GM: One of the many coups of your book was tracking down Judy Bowles, Brian Wilson’s girlfriend who inspired some of his music. Tell us about her, how you located her and characterize her place in Brian’s universe and her role as his muse.
JM: Judy Bowles was Brian Wilson’s first serious romantic relationship. Brian began dating Judy in summer 1961 just before the group formed. They dated during the formation of the band, the writing and recording of “Surfin’,” signing with Capitol Records, all of 1962 and most of 1963. Audree Wilson helped Brian select a diamond engagement ring that he presented to Judy for Christmas 1962. They planned to marry within the year. Judy was the inspiration for “Surfer Girl,” “Judy” and, after a painful break-up in fall 1963, “The Warmth of the Sun.” It took me a long time to find Judy, and I would not have been able to gain her trust and confidence without the help of a good friend of hers who, quite modestly, declined acknowledgement in the book. It was a real joy speaking with Judy – one of the highlights of researching the book. She told me I was the first writer who took the time to look for her and speak with her, and that nearly everything written previously about her was untrue. I found that astonishing. Judy was open, honest, funny, down-to-earth, grounded and had a wonderfully healthy perspective on that part of her life and how things worked out. She really loved Brian and he will always have a special place in her heart. After the success of “Love & Mercy,” I would like to see a film adaptation of their love story as Brian came into his musical gift, helped form the Beach Boys and the group experienced the ups and downs of worldwide fame.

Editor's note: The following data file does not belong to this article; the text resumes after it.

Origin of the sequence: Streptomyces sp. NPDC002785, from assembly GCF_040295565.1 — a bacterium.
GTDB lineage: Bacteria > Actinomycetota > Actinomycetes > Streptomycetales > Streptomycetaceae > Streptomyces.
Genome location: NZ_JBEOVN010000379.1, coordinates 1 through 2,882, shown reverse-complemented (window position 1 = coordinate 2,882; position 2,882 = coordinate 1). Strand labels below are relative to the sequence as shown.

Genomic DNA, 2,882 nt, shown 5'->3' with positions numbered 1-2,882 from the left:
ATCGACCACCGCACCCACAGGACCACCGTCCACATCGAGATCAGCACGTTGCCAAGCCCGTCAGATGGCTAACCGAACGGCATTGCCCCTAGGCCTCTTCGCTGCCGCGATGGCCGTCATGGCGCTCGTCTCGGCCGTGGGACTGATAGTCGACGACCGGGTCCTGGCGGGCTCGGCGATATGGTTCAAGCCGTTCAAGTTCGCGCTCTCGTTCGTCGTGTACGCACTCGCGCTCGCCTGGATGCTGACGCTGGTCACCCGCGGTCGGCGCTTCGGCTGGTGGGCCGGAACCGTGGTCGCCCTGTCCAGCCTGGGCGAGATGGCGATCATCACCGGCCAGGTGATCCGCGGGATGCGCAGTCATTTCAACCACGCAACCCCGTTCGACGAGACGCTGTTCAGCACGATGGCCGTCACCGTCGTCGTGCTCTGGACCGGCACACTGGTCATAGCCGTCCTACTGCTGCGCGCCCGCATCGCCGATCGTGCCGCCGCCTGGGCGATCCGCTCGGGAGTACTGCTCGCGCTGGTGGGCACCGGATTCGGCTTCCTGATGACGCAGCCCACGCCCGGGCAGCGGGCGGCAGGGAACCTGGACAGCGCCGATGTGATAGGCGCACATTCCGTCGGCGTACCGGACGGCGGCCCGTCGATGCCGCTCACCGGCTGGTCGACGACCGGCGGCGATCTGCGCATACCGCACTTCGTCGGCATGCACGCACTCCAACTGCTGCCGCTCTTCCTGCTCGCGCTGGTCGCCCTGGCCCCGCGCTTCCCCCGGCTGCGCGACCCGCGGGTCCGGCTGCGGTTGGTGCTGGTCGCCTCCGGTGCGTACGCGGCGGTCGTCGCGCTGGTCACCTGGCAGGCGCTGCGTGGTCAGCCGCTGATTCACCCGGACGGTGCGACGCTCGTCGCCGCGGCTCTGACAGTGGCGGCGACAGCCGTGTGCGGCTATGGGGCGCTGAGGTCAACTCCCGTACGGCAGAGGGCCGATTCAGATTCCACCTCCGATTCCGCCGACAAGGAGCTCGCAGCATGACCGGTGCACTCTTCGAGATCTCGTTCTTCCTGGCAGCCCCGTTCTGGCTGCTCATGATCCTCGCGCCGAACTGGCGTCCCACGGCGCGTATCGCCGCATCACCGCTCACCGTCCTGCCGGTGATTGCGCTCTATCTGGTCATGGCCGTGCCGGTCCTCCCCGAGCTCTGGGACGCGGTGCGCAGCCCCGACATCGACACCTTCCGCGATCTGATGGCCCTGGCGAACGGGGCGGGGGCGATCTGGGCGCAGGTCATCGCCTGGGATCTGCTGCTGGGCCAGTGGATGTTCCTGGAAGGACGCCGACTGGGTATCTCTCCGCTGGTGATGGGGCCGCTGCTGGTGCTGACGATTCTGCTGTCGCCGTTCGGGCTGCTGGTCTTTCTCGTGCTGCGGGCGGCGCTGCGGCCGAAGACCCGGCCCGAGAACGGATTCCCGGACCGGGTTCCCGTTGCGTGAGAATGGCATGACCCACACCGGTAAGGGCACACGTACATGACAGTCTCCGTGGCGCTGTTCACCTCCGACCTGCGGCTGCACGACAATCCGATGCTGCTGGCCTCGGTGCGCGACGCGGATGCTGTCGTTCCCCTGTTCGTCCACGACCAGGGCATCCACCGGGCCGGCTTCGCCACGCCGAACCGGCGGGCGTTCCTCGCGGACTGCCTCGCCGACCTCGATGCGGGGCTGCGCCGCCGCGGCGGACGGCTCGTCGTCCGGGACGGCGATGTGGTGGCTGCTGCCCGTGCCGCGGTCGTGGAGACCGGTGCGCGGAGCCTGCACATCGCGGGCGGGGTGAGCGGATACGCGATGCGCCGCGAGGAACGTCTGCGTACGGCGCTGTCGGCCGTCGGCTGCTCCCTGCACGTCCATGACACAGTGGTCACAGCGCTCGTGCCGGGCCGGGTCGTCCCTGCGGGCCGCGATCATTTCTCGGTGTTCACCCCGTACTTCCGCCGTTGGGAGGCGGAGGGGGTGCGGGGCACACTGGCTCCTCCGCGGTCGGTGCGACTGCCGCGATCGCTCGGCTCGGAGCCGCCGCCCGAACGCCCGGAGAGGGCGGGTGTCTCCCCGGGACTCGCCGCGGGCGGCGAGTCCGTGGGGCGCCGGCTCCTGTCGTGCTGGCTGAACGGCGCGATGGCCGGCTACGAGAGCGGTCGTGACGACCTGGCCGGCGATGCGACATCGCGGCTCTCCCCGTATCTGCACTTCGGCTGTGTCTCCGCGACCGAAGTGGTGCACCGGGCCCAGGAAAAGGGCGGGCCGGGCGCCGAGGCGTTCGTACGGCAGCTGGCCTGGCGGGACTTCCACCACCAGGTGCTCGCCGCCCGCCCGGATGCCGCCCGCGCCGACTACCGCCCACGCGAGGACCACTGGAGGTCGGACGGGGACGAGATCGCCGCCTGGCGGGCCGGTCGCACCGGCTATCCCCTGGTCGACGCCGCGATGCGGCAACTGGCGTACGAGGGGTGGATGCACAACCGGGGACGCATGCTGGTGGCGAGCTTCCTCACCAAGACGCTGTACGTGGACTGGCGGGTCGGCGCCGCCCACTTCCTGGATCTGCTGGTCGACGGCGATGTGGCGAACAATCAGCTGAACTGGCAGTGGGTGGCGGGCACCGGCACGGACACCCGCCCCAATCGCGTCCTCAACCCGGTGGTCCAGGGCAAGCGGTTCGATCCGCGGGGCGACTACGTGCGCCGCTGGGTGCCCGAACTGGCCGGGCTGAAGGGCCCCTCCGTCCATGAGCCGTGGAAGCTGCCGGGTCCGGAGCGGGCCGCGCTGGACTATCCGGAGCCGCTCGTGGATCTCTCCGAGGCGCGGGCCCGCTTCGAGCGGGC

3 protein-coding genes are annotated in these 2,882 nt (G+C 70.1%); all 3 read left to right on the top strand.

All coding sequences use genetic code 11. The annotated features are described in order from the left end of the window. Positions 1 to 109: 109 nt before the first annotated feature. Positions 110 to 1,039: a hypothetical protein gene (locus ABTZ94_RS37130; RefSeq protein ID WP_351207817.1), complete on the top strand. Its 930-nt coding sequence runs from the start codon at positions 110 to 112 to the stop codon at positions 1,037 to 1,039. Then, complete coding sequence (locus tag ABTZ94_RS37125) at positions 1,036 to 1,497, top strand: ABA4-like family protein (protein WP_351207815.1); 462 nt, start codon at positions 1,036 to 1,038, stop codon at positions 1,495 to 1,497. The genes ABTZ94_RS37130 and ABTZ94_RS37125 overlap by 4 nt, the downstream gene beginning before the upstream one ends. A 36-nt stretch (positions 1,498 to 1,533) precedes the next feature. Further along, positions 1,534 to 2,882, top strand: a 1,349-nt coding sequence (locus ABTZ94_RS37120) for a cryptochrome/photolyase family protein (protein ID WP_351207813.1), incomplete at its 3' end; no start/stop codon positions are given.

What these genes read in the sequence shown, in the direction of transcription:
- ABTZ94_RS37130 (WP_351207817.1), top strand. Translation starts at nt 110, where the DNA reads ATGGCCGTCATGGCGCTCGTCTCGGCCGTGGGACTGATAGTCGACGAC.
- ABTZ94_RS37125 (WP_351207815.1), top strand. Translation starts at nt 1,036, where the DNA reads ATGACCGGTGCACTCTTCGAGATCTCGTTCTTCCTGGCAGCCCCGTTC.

GM: Cite the major revelations you were able to uncover that surprised you?
JM: The dates of September 15, 1961, for the “Surfin’” demo session, and October 3, 1961, for the “Surfin’” recording session, which have been accepted for the past 25 years, cannot be verified. That alters the entire chronology of certain key events, including the group’s rehearsal sessions, the demo session, when Al joined the group, the renting of musical gear, the recording session and when Hite Morgan shopped an acetate of “Surfin’” to record labels.